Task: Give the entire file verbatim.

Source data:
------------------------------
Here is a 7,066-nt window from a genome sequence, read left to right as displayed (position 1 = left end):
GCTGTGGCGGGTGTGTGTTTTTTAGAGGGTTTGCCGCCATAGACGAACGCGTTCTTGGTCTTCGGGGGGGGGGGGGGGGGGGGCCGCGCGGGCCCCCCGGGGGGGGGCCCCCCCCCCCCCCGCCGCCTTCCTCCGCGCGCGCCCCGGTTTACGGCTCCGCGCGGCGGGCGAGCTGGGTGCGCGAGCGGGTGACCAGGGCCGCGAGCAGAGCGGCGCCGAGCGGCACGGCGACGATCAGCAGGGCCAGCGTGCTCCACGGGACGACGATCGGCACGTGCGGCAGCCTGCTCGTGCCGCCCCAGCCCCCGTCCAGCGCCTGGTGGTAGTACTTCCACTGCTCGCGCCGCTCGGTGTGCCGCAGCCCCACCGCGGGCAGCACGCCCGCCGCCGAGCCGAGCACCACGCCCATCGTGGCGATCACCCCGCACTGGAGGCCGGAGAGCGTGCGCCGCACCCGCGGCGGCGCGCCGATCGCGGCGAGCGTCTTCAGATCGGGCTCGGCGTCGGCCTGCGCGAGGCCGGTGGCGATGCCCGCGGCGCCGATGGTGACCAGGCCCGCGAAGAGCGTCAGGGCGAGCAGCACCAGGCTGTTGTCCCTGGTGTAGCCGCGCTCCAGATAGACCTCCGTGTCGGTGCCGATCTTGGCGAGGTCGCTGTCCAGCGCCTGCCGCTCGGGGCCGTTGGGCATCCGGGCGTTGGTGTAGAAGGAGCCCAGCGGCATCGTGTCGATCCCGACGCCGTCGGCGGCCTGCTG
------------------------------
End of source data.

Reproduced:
Here is a 7,066-nt window from a genome sequence, read left to right as displayed (position 1 = left end):
GCTGTGGCGGGTGTGTGTTTTTTAGAGGGTTTGCCGCCATAGACGAACGCGTTCTTGGTCTTCGGGGGGGGGGGGGGGGGGGGCCGCGCGGGCCCCCCGGGGGGGGGCCCCCCCCCCCCCCGCCGCCTTCCTCCGCGCGCGCCCCGGTTTACGGCTCCGCGCGGCGGGCGAGCTGGGTGCGCGAGCGGGTGACCAGGGCCGCGAGCAGAGCGGCGCCGAGCGGCACGGCGACGATCAGCAGGGCCAGCGTGCTCCACGGGACGACGATCGGCACGTGCGGCAGCCTGCTCGTGCCGCCCCAGCCCCCGTCCAGCGCCTGGTGGTAGTACTTCCACTGCTCGCGCCGCTCGGTGTGCCGCAGCCCCACCGCGGGCAGCACGCCCGCCGCCGAGCCGAGCACCACGCCCATCGTGGCGATCACCCCGCACTGGAGGCCGGAGAGCGTGCGCCGCACCCGCGGCGGCGCGCCGATCGCGGCGAGCGTCTTCAGATCGGGCTCGGCGTCGGCCTGCGCGAGGCCGGTGGCGATGCCCGCGGCGCCGATGGTGACCAGGCCCGCGAAGAGCGTCAGGGCGAGCAGCACCAGGCTGTTGTCCCTGGTGTAGCCGCGCTCCAGATAGACCTCCGTGTCGGTGCCGATCTTGGCGAGGTCGCTGTCCAGCGCCTGCCGCTCGGGGCCGTTGGGCATCCGGGCGTTGGTGTAGAAGGAGCCCAGCGGCATCGTGTCGATCCCGACGCCGTCGGCGGCCTGCTG